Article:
Adventures of Huckleberry Finn by Mark Twain

HuckleberryMark Twain’s Adventures of Huckleberry Finn was first published on 18 February 1885 in the United States and 10th December 1884 In the United Kingdom. It is narrated by Huckleberry “Huck” Finn, a friend of Tom Sawyer and narrator of two other Twain novels (Tom Sawyer Abroad and Tom Sawyer, Detective). It is a sequel to The Adventures of Tom Sawyer which take place along the Mississippi River. Satirizing a Southern antebellum society that had ceased to exist about twenty years before the work was published. The Adventures of Huckleberry Finn is an often scathing look at entrenched attitudes, particularly racism. Finn struggles not only with the challenges of his strenuous journey, but also with the 19th century attitudes concerning his friendship with Jim which is at odds with the prevailing social Attitude towards African American culture.

The story begins in St. Petersburg, Missouri, on the shore of the Mississippi River, between 1835 and 1845 (when the first steamboat sailed down the Mississippi). It features Two young boys, Tom Sawyer & Huckleberry Finn. Huck is currently living with Widow Douglas, and her sister Miss Watson, who are attempting to civilize him and Tom Sawyer helps him to escape one night past Miss Watson’s slave Jim. However, his abusive drunk father “Pap”, sudden reappears, and he moves into a remote cabin, however he dislikes his Father’s drunken violence, so he escapes and sets off down the Mississippi River.While living quite comfortably in the wilderness along the Mississippi, Huck encounters Miss Watson’s slave Jim on an island called Jackson’s Island. Huck learns that Jim has also run away & is trying to make his way to Cairo, Illinois, and then to Ohio. Whilst traveling the Mississippi together Finn learns about Jim’s difficult past and the horrors of slavery.

Huck and Jim take residence In a cavern on a hill on Jackson’s Island, scrounging for food until they find a raft. Later, they encounter an entire house floating down the river and enter it to grab what they can, but they find a dead man, shot in the back while apparently trying to ransack the house. The sheriff learns of this and sends a Posse, then Whilst escaping Finn and Jim become separated. Finn seeks shelter with a prosperous family called the Grangerfords and befriends Buck Grangerford, a boy about his age, but unwittingly gets involved in the Grangerfords blood feud against another family, the Shepherdsons which comes to a head when Buck’s sister, Sophia Grangerford, elopes with Harney Shepherdson. In the resulting conflict, all the Grangerford males from this branch of the family are shot and killed, and Huck narrowly avoids his own death in the gunfight,

Finn and Jim then Sail farther south on the Mississippi River, and rescue two cunning grifters, who join Them on the raft. The younger of the two swindlers, a man of about thirty, introduces himself as a son of an English duke (the Duke of Bridgewater) and his father’s rightful successor. The older one, about seventy, then trumps the Duke’s claim by alleging that he is the Lost Dauphin, the son of Louis XVI and rightful King of France. He continually mispronounces the duke’s title as “Bilgewater” in conversation.The Duke and the King then join Jim and Huck on the raft, committing a series of confidence schemes on the way south. To allow for Jim’s presence, they print fake bills for an escaped slave; and later they paint him up entirely in blue and call him the “Sick Arab”. On one occasion they arrive in a town and advertise a three-night engagement of a play which they call “The Royal Nonesuch”. The play turns out to be only a couple of minutes of hysterical cavorting, not worth anywhere near the 50 cents the townsmen were charged to see it. ThenA drunk called Boggs arrives in town and threatens a southern gentleman by the name of Colonel Sherburn. so Sherburn kills him and almost gets lynched. By the third night of “The Royal Nonesuch”, the townspeople are getting fed up but the Duke and the King have already skipped town, and together with Huck and Jim, they continue down the river.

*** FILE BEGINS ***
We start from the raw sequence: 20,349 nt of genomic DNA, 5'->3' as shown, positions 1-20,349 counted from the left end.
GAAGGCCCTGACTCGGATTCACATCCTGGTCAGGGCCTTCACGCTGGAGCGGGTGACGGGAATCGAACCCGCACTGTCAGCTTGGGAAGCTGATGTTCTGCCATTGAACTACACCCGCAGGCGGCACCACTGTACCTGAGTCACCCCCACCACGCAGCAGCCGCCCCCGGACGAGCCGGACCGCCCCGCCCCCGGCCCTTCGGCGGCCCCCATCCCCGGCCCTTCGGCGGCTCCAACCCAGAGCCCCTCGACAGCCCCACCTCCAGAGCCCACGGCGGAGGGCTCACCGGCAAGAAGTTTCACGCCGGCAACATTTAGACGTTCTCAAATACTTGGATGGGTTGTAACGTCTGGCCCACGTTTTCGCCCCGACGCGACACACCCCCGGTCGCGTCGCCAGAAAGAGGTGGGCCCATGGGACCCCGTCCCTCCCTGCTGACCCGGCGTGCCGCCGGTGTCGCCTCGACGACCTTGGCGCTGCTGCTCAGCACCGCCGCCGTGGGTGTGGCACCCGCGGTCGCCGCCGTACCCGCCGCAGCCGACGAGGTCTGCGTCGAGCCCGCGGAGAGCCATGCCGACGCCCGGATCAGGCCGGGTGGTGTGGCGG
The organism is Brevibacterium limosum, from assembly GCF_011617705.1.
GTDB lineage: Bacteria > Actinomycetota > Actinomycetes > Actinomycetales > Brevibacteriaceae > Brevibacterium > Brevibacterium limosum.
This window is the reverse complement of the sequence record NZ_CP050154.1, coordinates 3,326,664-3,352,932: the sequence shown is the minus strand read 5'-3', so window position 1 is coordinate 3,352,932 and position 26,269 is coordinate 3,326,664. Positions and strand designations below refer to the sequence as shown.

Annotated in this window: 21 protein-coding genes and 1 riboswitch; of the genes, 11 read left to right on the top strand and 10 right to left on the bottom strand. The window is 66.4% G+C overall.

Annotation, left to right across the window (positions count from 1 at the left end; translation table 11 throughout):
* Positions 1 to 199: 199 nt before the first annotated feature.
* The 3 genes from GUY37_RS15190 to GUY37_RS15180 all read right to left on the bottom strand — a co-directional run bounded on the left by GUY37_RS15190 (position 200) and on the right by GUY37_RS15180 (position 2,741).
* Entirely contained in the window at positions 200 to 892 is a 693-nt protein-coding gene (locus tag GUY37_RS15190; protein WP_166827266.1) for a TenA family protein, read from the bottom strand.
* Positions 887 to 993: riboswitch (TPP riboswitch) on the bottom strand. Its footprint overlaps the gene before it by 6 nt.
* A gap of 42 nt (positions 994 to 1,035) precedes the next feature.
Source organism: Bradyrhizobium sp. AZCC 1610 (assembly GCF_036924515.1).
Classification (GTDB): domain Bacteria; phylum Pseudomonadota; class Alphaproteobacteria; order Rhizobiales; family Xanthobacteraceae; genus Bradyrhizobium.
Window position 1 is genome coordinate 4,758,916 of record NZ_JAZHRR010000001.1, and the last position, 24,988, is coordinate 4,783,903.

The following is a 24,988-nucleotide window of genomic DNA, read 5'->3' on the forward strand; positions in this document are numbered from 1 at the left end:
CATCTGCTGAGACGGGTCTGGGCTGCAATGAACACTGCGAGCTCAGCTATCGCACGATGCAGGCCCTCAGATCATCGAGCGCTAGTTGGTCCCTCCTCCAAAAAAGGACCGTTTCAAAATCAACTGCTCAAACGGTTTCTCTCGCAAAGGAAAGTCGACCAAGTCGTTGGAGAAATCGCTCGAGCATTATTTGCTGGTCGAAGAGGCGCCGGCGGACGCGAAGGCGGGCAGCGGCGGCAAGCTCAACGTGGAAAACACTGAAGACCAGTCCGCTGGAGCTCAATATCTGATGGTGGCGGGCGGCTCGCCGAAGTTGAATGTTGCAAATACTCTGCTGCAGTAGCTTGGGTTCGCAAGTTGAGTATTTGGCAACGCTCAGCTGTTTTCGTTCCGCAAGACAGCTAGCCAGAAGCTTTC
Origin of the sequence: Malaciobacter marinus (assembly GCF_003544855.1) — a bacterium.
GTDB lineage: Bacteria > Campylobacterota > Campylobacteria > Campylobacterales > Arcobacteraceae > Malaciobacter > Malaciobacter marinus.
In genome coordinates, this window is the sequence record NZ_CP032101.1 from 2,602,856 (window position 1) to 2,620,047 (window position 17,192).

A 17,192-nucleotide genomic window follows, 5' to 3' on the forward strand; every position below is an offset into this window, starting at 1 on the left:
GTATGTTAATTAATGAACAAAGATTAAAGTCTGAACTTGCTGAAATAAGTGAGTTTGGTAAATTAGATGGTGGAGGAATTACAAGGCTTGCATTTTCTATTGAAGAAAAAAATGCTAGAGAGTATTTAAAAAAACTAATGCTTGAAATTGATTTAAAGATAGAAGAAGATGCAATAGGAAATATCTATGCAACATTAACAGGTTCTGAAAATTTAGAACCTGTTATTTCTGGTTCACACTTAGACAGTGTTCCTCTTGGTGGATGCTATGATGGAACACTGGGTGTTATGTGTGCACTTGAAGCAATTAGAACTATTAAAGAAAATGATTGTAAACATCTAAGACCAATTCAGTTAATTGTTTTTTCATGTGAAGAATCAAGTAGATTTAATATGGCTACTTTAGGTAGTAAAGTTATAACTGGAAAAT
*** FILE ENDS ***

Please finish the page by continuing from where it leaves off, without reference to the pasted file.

ln the next town they decide to impersonate two brothers of Peter Wilks, a recently deceased man of property, and manage to convince nearly all the townspeople that he is one of the brothers, a preacher just arrived from England, while the Duke pretends to be a deaf-mute to match accounts of the other brother. One man in town is certain that they are a fraud and confronts them. Afterwards, the Duke, suggests that they should cut and run. The King boldly states his intention to continue to liquidate Wilks’ estate.However Huck likes Wilks’ daughters, who treat him with kindness and courtesy, so he tries to thwart the grifters’ plans by stealing back the inheritance money. The arrival of two new men who seem to be the real brothers throws everything into confusion when none of their signatures match the one on record. The townspeople devise a test, which requires digging up the coffin to check. When the money is found in Wilks’ coffin, the Duke and the King are able to escape in the confusion. They manage to rejoin Huck and Jim on the raft & Huck resolves to free Jim, who is being held at the plantation of Silas and Sally Phelps. Huck intercepts Tom on the road and tells him everything, Tom joins Huck’s scheme & develops an elaborate plan to free Jim…

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